Utah’s 45-day legislative session beginning on January 23, 2017 will consider more than 1,000 bills. Here are some of the important pieces of legislation you should care about if you live in Utah.
Current air quality issues and standards are a concern of Utah legislators. There may be new legislation considered for gasoline standards, sulfur standards, vehicle emissions, electric vehicle incentives and more.
The Utah State Legislature’s interim Health and Human Services reviewed proposed legislation on medical marijuana and declined to endorse any bills. But there will be much debate on the topic this session. According to Fox 13, there may as many as five medical cannabis bills in the works.
The bills have to do with research and regulation of medical marijuana. Lawmakers are concerned that marijuana has yet to be taken through a drug approval process from a federal institution like the FDA.
Two bills failed to pass in 2016. Cannabis oil is already legal in Utah, being used to control epileptic seizures in some patients.
There are multiple bills addressing opioid abuse in this years session. One bill focuses on having insurance companies take action to prevent problems. Another bill seeks to reclassify a drug compound as a Schedule 1 drug.
A pilot program passed previous by Utah legislators gave $150,000 to various health departments to distribute naloxone kits, which is an overdose reversal drug.
Hopefully legislators will be able to produce some preventative measure to Utah’s opioid problems. One promising bill seeks to require additional authorization for risky prescriptions.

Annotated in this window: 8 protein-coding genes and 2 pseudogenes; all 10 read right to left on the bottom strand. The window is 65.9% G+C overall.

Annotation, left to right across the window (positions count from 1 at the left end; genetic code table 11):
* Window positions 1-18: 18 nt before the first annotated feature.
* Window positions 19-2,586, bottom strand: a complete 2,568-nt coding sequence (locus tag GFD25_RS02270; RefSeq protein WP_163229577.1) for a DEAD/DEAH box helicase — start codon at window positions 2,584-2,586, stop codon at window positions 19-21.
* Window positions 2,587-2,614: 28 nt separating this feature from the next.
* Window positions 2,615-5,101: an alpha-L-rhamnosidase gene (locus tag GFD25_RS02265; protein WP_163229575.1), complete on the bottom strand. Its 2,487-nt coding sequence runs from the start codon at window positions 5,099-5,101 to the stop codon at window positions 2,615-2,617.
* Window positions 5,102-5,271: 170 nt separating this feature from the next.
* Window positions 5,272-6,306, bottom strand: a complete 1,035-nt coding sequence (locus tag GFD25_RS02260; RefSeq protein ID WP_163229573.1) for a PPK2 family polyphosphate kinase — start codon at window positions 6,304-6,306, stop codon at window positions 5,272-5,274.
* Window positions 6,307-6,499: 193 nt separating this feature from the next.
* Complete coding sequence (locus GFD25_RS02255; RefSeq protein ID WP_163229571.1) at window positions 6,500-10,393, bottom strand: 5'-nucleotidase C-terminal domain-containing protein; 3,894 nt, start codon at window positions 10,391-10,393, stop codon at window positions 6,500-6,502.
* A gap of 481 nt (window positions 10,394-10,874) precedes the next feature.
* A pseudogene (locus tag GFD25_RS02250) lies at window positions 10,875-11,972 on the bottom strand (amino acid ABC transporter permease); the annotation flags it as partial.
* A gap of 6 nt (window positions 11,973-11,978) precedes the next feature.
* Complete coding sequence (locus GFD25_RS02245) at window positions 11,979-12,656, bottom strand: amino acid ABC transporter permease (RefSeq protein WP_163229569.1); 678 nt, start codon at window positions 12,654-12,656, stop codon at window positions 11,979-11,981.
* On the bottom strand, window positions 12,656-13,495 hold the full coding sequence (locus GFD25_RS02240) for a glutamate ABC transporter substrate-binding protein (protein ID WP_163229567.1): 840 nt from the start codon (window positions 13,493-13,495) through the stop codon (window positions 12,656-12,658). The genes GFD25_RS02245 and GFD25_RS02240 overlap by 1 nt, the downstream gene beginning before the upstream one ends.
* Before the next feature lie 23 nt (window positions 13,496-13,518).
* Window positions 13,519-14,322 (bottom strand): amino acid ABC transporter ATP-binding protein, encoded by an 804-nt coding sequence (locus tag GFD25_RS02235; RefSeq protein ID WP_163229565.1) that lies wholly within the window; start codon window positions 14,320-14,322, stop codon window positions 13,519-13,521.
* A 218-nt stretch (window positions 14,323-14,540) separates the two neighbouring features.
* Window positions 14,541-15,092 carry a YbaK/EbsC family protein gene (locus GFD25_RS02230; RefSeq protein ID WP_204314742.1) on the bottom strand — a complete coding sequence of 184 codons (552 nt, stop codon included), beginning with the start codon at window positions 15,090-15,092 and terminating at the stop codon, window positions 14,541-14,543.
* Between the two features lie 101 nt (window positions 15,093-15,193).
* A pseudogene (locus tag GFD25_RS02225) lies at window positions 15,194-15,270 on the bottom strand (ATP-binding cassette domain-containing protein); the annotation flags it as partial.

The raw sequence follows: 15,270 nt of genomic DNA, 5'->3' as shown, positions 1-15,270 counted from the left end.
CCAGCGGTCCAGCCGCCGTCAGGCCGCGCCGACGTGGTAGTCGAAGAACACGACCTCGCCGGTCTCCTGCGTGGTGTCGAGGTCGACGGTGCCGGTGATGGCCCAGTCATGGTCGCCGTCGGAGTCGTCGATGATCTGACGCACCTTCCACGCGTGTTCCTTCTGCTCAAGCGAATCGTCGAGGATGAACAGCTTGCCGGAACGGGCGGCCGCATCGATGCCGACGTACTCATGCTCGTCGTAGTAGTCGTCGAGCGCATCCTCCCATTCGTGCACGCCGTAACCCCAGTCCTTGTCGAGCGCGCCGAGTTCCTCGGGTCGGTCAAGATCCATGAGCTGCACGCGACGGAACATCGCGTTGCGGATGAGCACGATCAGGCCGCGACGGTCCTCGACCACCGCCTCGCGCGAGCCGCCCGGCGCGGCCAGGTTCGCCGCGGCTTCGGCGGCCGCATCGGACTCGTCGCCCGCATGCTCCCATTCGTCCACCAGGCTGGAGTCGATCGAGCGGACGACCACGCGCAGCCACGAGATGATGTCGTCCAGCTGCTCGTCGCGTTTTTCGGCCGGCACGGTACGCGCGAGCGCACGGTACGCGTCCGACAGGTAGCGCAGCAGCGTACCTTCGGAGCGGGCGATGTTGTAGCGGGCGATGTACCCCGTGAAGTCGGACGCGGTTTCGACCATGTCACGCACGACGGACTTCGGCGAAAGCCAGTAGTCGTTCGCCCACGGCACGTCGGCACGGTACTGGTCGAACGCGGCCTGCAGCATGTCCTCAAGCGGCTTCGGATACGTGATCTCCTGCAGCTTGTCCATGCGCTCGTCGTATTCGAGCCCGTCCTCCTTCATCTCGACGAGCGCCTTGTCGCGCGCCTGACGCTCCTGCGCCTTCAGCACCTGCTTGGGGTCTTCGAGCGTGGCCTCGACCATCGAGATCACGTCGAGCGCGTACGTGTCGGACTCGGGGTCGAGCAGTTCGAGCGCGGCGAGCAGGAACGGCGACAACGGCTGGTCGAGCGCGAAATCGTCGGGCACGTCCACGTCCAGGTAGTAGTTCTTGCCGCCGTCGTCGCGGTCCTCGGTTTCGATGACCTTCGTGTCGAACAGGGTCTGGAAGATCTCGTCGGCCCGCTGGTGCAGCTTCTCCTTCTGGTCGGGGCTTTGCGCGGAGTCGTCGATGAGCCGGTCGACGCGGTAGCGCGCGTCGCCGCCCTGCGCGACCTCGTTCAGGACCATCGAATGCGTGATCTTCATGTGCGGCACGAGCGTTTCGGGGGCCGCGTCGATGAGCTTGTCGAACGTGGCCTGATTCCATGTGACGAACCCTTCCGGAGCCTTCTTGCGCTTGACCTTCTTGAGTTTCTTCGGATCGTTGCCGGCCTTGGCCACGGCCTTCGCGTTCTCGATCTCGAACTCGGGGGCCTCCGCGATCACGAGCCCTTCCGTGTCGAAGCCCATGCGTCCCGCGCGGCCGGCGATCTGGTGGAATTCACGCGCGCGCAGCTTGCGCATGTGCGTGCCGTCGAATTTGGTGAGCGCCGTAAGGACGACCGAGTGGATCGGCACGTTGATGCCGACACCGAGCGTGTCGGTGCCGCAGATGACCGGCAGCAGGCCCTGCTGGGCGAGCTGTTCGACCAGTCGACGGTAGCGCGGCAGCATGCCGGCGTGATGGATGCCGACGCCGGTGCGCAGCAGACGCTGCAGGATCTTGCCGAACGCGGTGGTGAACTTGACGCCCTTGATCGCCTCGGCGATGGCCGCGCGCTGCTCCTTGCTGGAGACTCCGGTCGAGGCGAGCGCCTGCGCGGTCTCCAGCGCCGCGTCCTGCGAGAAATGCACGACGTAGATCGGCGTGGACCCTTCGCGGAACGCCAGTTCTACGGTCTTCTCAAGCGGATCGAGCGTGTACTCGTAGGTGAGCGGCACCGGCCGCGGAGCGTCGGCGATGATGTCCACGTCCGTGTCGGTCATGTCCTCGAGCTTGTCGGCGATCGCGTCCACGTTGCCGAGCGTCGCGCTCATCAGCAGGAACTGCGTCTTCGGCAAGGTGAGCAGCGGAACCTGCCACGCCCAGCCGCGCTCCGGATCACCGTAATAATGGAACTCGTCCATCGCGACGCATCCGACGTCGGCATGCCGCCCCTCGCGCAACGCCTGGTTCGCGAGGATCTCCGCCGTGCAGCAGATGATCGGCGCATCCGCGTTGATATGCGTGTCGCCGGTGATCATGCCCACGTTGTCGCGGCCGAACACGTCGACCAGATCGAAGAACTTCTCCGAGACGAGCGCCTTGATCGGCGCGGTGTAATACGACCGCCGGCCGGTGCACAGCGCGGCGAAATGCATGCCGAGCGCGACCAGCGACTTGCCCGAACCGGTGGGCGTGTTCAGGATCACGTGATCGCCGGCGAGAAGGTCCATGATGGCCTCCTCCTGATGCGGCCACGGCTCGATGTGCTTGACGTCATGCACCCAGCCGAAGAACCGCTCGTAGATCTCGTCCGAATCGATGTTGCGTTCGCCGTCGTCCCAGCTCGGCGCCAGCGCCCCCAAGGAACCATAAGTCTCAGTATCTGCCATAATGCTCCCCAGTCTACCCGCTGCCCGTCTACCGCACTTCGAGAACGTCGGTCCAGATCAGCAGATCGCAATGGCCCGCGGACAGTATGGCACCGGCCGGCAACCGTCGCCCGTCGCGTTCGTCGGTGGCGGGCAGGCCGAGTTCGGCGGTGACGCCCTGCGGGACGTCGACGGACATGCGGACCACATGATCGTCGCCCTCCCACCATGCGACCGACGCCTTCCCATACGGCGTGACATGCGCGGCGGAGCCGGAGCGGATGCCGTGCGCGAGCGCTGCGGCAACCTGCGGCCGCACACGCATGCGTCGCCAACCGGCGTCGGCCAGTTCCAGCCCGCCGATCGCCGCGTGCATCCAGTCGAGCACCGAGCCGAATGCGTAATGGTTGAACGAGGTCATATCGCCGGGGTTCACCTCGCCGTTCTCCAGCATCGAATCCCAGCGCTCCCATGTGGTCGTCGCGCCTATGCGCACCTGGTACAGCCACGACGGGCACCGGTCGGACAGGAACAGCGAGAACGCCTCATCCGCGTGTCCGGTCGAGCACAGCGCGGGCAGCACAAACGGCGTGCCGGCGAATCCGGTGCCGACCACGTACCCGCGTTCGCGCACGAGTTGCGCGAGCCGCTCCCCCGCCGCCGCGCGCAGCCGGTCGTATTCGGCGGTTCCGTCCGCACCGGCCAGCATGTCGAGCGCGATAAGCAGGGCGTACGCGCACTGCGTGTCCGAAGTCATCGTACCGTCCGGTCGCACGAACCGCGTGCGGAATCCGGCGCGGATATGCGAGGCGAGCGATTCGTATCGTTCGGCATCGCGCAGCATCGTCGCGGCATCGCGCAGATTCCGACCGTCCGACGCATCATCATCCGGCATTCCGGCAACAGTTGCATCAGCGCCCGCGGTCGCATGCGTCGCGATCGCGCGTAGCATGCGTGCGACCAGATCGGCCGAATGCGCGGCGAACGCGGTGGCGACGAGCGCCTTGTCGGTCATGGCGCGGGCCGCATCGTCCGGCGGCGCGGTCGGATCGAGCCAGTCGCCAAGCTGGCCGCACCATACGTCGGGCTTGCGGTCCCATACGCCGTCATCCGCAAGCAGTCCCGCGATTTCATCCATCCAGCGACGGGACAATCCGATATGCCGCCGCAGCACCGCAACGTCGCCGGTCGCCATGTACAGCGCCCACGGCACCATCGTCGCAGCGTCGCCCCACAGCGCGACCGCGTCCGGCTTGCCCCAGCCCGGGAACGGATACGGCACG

Statewide Crisis Line for Mental Health Services
Legislation will be proposed to create a statewide crisis line for mental health services. The proposed number is 3-1-1.
Tax Increase to Raise Money For Schools
There is talk among lawmakers and citizens of raising taxes to provide an additional $750 million for schools. Which, if any, taxes will be raised is yet to be decided. Over the course of the session, lawmakers will approve a budget totaling at least $16 billion.
Utah’s “Our Schools Now” movement seeks to raise personal income taxes by 7/8 of 1 percent to produce the $750 million. Most of that money would go to K-12, and each school would get about $1000 per enrolled student, their website says.
Gas taxes and food taxes are other targets for raising money for schools.
Update: Feb. 27, 2017
Other issues to be aware of:
HB 265: Repealing the Vehicle Safety Inspection Program
Utah is one of only a handful of states that require its citizens to pay for and pass a safety inspection each year. This costs Utahns about $25 million a year. This bill is trying to repeal mandatory safety inspections.
HB 155: Lowering the Blood Alcohol Content limit
This bill would lower the limit from .8% to .5% if you’re driving a vehicle.
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